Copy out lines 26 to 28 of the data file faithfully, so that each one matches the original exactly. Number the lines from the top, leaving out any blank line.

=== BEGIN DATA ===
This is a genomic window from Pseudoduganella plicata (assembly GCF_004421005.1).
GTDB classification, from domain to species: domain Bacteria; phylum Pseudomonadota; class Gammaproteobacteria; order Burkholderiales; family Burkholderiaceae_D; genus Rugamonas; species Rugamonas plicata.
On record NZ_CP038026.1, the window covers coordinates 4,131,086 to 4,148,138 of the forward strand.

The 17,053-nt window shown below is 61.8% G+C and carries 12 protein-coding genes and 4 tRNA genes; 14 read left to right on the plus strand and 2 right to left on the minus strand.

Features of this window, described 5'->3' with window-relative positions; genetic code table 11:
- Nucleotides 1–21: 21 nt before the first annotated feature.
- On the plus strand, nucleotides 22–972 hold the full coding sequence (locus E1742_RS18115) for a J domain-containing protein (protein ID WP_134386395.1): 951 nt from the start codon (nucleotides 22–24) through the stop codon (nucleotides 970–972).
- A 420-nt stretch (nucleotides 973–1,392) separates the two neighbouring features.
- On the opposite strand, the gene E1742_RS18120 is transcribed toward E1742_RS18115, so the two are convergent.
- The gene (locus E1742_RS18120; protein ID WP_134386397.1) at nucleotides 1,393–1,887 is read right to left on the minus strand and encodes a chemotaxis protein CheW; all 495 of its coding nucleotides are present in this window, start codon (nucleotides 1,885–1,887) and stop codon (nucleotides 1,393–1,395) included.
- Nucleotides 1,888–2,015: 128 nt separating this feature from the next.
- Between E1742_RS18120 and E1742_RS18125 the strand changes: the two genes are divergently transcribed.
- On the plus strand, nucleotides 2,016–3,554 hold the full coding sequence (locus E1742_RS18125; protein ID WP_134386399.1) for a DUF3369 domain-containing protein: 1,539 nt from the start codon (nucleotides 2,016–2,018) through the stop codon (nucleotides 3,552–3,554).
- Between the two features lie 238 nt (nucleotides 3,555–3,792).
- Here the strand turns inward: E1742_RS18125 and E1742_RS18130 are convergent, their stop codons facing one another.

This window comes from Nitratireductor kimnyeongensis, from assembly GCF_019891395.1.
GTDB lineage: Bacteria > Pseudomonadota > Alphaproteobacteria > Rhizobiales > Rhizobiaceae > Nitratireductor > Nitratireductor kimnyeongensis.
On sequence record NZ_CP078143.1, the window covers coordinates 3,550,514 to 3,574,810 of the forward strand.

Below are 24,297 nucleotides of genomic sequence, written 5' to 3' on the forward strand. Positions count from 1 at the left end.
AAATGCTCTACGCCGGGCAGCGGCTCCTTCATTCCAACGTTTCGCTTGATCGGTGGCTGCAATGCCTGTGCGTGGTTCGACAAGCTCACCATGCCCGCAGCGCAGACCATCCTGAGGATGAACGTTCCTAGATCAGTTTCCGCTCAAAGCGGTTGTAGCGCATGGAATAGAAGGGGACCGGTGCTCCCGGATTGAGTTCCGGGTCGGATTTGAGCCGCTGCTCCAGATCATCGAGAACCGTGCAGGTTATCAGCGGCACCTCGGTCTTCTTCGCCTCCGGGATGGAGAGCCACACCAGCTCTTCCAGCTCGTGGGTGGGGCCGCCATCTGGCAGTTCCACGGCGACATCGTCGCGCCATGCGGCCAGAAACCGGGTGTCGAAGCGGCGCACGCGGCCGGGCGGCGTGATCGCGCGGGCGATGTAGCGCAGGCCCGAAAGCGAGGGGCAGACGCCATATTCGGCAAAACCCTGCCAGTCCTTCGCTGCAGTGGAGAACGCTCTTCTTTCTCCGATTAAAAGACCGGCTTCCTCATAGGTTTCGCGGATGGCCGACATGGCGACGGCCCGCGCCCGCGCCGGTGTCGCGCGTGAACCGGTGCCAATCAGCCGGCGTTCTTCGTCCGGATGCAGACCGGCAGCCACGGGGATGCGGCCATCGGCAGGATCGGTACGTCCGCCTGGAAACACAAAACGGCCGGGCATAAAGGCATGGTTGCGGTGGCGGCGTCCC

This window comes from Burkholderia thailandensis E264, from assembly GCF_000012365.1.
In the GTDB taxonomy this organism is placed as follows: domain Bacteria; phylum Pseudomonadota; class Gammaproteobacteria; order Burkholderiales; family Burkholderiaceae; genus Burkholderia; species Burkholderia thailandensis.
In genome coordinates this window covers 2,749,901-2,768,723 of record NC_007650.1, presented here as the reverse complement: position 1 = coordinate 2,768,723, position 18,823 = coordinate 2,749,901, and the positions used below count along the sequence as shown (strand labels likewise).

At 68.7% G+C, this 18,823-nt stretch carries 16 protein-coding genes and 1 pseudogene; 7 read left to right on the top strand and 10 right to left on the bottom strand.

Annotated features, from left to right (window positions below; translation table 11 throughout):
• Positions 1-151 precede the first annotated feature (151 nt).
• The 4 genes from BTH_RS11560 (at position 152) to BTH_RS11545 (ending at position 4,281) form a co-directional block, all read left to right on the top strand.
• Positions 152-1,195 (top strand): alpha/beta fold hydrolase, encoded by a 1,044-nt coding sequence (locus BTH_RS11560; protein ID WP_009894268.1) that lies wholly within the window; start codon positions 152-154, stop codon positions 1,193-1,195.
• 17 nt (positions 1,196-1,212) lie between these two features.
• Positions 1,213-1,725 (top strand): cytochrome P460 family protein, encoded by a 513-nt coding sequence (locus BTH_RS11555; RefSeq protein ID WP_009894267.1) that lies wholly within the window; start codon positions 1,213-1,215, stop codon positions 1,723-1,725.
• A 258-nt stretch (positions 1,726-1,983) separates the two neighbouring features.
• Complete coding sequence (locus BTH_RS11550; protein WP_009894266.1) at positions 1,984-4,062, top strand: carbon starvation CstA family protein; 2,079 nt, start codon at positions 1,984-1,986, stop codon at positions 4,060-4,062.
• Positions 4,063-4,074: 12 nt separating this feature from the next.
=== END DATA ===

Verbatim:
• Positions 1-151 precede the first annotated feature (151 nt).
• The 4 genes from BTH_RS11560 (at position 152) to BTH_RS11545 (ending at position 4,281) form a co-directional block, all read left to right on the top strand.
• Positions 152-1,195 (top strand): alpha/beta fold hydrolase, encoded by a 1,044-nt coding sequence (locus BTH_RS11560; protein ID WP_009894268.1) that lies wholly within the window; start codon positions 152-154, stop codon positions 1,193-1,195.